New Delhi: Dinesh Gupta, 56, of Ahmedabad has lost his vision partially and says it happened after he contracted Covid-19 in June. “On 10 June, I was admitted to hospital because I tested positive. A few days after I was discharged on 18 June, I noticed black spots in my vision and immediately rushed to hospital. After my initial scans, the doctor told me that I would have to be rushed for surgery.”
Gupta said he has been told he will have to permanently undergo treatment in his left eye for cataract-like symptoms, a problem he didn’t have before.
Meanwhile, Deepak Patel, a 27-year-old daily-wage labourer in Ahmedabad who has recovered from Covid-19, has lost 80 per cent of his vision, having suffered severe retinal damage due to a vascular blockage.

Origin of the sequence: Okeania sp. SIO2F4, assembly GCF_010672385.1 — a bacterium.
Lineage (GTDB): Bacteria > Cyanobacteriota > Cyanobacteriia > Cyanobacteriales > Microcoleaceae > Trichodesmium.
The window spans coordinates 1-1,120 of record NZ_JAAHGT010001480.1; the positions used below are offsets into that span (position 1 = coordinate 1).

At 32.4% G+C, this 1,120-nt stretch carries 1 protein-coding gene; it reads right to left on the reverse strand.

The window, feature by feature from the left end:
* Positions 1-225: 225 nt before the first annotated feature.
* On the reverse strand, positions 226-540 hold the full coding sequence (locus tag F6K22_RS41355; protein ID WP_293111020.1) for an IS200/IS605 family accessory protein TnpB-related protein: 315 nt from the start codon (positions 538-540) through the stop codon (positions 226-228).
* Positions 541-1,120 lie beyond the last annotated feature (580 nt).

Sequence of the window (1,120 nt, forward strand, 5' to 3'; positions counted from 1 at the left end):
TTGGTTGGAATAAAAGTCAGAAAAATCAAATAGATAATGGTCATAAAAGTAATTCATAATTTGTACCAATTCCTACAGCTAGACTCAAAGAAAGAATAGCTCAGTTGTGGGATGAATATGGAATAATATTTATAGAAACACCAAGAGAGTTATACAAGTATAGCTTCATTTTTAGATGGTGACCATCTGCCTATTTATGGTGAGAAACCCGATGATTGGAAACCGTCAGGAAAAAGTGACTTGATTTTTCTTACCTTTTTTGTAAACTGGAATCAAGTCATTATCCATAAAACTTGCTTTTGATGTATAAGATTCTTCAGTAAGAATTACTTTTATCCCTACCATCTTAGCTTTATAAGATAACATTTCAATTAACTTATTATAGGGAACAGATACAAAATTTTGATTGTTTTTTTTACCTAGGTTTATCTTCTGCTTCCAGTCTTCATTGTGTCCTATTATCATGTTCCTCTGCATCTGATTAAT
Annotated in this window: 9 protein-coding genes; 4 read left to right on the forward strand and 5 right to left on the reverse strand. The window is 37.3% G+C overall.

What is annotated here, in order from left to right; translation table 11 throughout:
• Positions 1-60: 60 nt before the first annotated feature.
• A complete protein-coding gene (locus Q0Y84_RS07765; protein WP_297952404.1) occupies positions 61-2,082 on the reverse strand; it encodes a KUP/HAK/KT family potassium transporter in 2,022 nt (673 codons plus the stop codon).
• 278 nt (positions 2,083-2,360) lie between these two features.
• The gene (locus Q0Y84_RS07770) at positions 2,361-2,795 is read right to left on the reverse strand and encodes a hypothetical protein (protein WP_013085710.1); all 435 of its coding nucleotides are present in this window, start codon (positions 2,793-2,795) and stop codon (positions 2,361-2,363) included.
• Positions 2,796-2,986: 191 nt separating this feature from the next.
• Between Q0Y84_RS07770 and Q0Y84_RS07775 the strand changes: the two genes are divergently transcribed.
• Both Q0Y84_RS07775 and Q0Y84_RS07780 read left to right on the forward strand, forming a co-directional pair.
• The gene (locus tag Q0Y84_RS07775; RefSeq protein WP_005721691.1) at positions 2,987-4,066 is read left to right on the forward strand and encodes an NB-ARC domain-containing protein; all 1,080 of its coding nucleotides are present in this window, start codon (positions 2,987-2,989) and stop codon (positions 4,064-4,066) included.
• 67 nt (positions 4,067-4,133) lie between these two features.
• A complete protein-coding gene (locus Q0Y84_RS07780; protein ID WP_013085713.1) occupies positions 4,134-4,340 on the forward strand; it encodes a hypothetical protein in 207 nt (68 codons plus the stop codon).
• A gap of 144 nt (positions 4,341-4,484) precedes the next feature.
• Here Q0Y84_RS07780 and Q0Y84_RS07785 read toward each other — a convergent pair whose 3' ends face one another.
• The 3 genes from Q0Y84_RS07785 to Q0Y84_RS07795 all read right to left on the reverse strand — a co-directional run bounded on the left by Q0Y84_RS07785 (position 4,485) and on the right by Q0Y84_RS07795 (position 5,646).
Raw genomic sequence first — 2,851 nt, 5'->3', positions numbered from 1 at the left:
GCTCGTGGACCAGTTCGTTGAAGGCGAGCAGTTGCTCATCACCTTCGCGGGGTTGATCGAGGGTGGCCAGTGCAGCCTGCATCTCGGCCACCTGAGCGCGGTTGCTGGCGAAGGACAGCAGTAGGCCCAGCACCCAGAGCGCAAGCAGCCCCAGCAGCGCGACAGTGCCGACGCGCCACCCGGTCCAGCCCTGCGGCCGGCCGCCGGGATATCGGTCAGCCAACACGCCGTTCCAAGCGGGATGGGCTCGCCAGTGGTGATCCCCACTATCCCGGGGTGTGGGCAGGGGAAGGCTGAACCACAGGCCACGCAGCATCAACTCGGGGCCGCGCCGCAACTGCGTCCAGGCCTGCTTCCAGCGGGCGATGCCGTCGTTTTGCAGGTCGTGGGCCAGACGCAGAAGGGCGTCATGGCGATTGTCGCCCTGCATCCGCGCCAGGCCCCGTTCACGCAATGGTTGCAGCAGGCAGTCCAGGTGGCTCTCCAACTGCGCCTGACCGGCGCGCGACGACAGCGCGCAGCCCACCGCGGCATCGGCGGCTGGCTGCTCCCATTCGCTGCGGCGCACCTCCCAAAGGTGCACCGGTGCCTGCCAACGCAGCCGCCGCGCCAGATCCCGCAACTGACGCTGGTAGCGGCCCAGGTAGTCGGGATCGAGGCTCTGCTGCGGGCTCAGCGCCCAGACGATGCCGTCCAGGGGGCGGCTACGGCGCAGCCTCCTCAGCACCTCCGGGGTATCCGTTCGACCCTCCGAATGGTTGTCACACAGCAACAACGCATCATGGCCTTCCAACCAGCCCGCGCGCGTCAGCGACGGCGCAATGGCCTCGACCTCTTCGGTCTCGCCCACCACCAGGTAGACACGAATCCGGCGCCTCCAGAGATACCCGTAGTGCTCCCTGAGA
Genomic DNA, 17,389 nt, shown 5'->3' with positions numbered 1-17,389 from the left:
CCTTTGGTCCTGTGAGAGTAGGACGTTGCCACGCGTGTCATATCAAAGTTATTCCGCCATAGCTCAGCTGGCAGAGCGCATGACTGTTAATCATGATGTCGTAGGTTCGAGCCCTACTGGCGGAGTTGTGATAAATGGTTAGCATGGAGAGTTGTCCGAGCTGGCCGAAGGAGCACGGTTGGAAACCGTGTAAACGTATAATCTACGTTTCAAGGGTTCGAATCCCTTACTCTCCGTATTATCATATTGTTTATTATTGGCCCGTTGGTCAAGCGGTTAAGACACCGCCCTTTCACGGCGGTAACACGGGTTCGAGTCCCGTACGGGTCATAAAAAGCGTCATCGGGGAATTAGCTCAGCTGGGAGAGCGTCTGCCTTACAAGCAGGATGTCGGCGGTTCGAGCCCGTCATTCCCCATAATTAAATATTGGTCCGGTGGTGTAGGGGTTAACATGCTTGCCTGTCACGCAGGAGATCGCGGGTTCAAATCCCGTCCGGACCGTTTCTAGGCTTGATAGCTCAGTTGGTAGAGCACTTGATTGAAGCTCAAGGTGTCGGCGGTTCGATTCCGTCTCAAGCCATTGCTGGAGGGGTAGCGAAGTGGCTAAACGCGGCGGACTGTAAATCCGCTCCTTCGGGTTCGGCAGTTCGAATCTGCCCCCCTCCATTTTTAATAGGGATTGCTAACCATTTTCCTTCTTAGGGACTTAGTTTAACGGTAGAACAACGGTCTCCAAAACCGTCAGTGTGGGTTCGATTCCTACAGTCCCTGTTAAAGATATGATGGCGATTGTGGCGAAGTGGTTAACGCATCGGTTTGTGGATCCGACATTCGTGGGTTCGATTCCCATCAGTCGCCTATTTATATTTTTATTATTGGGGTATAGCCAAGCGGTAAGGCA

“A week after I recovered from Covid, I felt my vision blurring. Initially, my physician told me that it was possibly due to post-Covid fatigue. As days passed, my vision got worse and I was referred to a retina specialist. I was given injections to make the clot go away,” he said, adding that he is unlikely to recover his vision.
Dr Harjit Singh Bhatti of the All India Institute of Medical Sciences (AIIMS) Delhi said he has not “come across a lot of Covid patients complaining of eye damage”. “But in the past few days, I have had one patient complain of loss of vision. Since she was old and a recovered Covid-19 patient we could not find the cause of the blindness,” he said.
Doctors say there are no large-scale studies so far to conclusively prove a connection between Covid-19 and vision problems, but many recovered patients have been reporting eye issues. A possible explanation offered for this phenomenon is that Covid infection has been linked to thrombosis, or the emergence of clots in the body’s circulatory system.
Speaking to ThePrint, doctors say there is not enough evidence for recovered patients of Covid-19 to begin worrying just yet, but urge caution. They advise early intervention for any vision problem experienced in the aftermath of a Covid infection.